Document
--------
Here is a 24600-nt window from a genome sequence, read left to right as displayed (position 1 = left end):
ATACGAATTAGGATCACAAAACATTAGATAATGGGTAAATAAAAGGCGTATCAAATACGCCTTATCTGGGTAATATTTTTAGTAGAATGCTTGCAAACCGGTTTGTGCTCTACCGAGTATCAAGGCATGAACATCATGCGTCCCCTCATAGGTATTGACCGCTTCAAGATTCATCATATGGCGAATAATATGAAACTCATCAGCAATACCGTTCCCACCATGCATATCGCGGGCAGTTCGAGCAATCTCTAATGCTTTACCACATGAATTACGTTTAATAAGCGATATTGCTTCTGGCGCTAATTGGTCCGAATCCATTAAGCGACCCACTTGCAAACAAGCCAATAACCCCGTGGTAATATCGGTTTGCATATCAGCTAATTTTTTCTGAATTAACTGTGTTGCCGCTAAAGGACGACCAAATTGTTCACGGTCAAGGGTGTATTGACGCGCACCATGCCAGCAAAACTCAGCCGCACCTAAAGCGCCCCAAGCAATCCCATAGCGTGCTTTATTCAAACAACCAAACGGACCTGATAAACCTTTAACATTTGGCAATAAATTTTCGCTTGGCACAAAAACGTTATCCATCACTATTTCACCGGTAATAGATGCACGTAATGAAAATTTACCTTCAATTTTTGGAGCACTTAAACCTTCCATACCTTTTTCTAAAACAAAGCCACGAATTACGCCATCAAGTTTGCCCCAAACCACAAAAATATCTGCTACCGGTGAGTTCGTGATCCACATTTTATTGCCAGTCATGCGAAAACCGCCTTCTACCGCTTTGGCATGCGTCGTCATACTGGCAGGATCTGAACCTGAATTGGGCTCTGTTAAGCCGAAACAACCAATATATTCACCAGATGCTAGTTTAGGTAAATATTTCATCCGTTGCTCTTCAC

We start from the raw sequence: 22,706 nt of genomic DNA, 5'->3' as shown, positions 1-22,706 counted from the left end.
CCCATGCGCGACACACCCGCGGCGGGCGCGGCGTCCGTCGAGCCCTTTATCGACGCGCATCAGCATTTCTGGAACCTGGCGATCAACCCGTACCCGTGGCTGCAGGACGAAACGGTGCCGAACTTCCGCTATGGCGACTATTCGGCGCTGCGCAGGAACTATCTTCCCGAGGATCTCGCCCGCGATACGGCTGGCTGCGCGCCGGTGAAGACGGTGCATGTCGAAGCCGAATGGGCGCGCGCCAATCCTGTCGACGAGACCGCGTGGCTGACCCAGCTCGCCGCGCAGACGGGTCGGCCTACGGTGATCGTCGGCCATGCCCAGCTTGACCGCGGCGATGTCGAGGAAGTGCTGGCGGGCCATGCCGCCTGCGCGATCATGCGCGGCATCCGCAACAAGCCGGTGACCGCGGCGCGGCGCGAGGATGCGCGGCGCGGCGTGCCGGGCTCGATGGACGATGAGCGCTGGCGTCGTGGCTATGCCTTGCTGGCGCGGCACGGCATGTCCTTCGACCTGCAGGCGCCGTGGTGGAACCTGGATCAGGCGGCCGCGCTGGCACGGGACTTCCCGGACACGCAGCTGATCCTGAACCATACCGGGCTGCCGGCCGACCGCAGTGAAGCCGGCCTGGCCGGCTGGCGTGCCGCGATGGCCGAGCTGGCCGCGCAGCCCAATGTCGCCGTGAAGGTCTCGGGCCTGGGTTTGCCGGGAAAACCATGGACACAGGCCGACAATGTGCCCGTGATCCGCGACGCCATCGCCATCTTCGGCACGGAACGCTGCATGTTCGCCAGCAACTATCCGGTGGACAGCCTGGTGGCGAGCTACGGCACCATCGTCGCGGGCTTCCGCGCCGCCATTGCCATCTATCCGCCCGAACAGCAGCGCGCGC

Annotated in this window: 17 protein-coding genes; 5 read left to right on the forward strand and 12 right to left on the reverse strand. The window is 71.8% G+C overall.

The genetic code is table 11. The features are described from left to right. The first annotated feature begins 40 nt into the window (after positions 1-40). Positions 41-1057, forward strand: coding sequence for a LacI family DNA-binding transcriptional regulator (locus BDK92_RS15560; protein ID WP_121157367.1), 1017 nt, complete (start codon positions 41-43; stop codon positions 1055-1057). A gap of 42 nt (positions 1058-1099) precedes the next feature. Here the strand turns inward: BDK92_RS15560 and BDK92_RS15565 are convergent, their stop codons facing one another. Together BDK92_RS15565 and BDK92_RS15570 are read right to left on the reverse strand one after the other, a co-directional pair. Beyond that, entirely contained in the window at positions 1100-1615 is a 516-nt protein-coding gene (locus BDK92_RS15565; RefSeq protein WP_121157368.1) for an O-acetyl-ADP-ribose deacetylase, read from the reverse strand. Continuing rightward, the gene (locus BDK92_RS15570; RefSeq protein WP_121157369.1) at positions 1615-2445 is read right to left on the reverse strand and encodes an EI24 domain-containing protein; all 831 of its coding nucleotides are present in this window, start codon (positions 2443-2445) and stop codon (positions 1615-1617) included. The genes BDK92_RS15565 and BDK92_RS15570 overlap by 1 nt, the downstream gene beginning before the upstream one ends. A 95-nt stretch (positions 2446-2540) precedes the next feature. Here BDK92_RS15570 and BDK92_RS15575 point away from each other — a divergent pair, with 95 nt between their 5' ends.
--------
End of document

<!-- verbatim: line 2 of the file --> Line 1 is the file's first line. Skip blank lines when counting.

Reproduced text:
ATACGAATTAGGATCACAAAACATTAGATAATGGGTAAATAAAAGGCGTATCAAATACGCCTTATCTGGGTAATATTTTTAGTAGAATGCTTGCAAACCGGTTTGTGCTCTACCGAGTATCAAGGCATGAACATCATGCGTCCCCTCATAGGTATTGACCGCTTCAAGATTCATCATATGGCGAATAATATGAAACTCATCAGCAATACCGTTCCCACCATGCATATCGCGGGCAGTTCGAGCAATCTCTAATGCTTTACCACATGAATTACGTTTAATAAGCGATATTGCTTCTGGCGCTAATTGGTCCGAATCCATTAAGCGACCCACTTGCAAACAAGCCAATAACCCCGTGGTAATATCGGTTTGCATATCAGCTAATTTTTTCTGAATTAACTGTGTTGCCGCTAAAGGACGACCAAATTGTTCACGGTCAAGGGTGTATTGACGCGCACCATGCCAGCAAAACTCAGCCGCACCTAAAGCGCCCCAAGCAATCCCATAGCGTGCTTTATTCAAACAACCAAACGGACCTGATAAACCTTTAACATTTGGCAATAAATTTTCGCTTGGCACAAAAACGTTATCCATCACTATTTCACCGGTAATAGATGCACGTAATGAAAATTTACCTTCAATTTTTGGAGCACTTAAACCTTCCATACCTTTTTCTAAAACAAAGCCACGAATTACGCCATCAAGTTTGCCCCAAACCACAAAAATATCTGCTACCGGTGAGTTCGTGATCCACATTTTATTGCCAGTCATGCGAAAACCGCCTTCTACCGCTTTGGCATGCGTCGTCATACTGGCAGGATCTGAACCTGAATTGGGCTCTGTTAAGCCGAAACAACCAATATATTCACCAGATGCTAGTTTAGGTAAATATTTCATCCGTTGCTCTTCAC